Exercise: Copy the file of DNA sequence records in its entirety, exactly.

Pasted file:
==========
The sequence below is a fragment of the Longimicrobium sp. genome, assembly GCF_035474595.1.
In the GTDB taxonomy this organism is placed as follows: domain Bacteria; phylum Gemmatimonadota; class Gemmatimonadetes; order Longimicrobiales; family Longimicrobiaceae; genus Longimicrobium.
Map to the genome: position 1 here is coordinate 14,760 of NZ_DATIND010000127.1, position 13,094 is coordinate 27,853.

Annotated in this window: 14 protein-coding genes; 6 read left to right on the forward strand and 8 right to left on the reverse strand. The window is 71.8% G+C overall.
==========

The sequence below is a fragment of the Longimicrobium sp. genome, assembly GCF_035474595.1.
In the GTDB taxonomy this organism is placed as follows: domain Bacteria; phylum Gemmatimonadota; class Gemmatimonadetes; order Longimicrobiales; family Longimicrobiaceae; genus Longimicrobium.
Map to the genome: position 1 here is coordinate 14,760 of NZ_DATIND010000127.1, position 13,094 is coordinate 27,853.

Annotated in this window: 14 protein-coding genes; 6 read left to right on the forward strand and 8 right to left on the reverse strand. The window is 71.8% G+C overall.